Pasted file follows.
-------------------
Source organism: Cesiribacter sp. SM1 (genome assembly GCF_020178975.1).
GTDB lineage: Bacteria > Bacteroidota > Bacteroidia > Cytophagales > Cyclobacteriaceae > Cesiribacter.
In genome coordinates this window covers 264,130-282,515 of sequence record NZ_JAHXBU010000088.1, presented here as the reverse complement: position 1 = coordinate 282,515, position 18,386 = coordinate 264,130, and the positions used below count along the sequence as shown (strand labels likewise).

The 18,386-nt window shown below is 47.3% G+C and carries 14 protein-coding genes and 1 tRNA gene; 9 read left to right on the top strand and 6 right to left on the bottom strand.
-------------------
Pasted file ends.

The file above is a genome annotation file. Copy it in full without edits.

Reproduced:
Source organism: Cesiribacter sp. SM1 (genome assembly GCF_020178975.1).
GTDB lineage: Bacteria > Bacteroidota > Bacteroidia > Cytophagales > Cyclobacteriaceae > Cesiribacter.
In genome coordinates this window covers 264,130-282,515 of sequence record NZ_JAHXBU010000088.1, presented here as the reverse complement: position 1 = coordinate 282,515, position 18,386 = coordinate 264,130, and the positions used below count along the sequence as shown (strand labels likewise).

The 18,386-nt window shown below is 47.3% G+C and carries 14 protein-coding genes and 1 tRNA gene; 9 read left to right on the top strand and 6 right to left on the bottom strand.